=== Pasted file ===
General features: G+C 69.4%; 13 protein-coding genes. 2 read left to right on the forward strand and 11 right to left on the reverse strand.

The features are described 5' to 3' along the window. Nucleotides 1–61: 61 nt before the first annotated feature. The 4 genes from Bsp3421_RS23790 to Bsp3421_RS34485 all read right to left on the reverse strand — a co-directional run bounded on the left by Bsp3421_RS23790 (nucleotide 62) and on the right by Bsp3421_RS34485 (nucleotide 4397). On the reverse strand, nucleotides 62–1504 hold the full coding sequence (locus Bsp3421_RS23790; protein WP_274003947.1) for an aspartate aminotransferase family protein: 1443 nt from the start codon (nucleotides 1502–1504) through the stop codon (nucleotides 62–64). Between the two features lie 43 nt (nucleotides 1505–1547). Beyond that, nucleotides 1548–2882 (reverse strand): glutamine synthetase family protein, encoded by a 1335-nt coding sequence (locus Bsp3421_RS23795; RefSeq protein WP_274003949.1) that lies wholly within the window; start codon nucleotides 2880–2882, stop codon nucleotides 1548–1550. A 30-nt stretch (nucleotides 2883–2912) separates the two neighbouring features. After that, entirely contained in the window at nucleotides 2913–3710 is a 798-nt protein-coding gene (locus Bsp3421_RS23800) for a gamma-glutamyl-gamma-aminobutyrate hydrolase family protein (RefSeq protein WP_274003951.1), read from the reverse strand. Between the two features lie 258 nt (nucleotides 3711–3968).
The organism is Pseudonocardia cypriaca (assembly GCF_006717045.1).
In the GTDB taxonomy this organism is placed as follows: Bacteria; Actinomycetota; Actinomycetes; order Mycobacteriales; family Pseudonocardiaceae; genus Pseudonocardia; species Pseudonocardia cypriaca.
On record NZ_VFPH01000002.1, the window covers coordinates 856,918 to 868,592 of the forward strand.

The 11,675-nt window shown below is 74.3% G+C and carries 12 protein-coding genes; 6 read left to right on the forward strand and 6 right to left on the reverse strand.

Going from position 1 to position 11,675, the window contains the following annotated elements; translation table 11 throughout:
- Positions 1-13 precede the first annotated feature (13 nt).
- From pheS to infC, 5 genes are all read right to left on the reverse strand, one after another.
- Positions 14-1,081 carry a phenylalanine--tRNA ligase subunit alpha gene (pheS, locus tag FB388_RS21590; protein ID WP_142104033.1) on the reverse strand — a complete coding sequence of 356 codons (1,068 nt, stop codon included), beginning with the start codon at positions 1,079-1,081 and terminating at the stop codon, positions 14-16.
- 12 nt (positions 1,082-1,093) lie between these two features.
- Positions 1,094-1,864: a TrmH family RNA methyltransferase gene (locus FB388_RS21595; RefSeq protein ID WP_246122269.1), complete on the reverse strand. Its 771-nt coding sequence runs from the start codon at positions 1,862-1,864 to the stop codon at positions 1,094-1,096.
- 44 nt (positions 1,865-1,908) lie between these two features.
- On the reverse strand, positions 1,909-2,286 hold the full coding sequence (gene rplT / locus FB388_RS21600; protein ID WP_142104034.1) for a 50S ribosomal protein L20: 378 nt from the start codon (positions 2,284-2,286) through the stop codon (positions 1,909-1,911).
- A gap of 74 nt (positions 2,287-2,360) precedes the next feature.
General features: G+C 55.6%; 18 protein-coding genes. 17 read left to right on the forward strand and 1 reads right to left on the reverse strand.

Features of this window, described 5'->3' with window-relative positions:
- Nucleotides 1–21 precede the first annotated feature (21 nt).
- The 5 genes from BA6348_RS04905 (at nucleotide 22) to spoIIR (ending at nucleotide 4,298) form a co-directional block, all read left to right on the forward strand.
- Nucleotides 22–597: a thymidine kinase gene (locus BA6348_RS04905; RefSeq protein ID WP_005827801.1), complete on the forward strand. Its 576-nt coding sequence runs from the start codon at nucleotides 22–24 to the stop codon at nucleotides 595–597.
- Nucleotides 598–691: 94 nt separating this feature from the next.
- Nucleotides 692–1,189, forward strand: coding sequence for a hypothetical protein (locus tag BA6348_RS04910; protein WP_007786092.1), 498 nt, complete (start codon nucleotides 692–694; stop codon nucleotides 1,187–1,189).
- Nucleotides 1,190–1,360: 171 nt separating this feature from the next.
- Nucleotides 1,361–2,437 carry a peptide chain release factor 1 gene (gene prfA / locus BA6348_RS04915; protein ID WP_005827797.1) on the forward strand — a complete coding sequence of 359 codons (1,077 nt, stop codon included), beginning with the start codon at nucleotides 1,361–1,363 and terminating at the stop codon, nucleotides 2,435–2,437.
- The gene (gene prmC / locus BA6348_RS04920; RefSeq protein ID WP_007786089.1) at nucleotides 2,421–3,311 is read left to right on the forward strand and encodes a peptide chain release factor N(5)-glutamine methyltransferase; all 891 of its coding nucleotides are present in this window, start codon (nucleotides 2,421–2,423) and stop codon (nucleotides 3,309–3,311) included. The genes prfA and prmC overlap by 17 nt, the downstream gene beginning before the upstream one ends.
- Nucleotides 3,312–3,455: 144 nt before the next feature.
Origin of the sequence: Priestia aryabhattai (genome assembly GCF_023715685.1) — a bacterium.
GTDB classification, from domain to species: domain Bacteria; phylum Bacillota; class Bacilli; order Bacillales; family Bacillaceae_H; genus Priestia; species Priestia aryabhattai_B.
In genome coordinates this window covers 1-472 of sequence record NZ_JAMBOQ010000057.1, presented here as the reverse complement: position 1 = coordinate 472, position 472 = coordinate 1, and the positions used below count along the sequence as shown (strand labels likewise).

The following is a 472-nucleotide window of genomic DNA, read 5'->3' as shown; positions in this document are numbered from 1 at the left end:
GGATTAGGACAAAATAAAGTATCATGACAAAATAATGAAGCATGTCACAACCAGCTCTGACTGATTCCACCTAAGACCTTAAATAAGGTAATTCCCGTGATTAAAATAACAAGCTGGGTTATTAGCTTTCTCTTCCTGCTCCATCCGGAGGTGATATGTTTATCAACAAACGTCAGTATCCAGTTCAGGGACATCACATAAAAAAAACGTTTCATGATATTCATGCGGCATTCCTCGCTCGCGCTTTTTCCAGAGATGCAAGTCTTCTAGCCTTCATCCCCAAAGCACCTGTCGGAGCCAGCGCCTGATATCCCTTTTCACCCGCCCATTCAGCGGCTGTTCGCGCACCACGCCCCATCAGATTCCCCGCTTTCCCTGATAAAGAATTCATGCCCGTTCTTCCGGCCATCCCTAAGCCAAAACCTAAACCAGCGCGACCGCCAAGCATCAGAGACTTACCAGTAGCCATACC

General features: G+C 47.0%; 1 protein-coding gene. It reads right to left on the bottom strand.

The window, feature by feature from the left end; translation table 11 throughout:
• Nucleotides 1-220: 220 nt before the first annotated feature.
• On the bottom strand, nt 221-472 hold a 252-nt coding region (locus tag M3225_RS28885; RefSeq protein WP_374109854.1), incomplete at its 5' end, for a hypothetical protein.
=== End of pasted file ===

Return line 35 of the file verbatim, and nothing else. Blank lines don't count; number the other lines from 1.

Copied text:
• On the bottom strand, nt 221-472 hold a 252-nt coding region (locus tag M3225_RS28885; RefSeq protein WP_374109854.1), incomplete at its 5' end, for a hypothetical protein.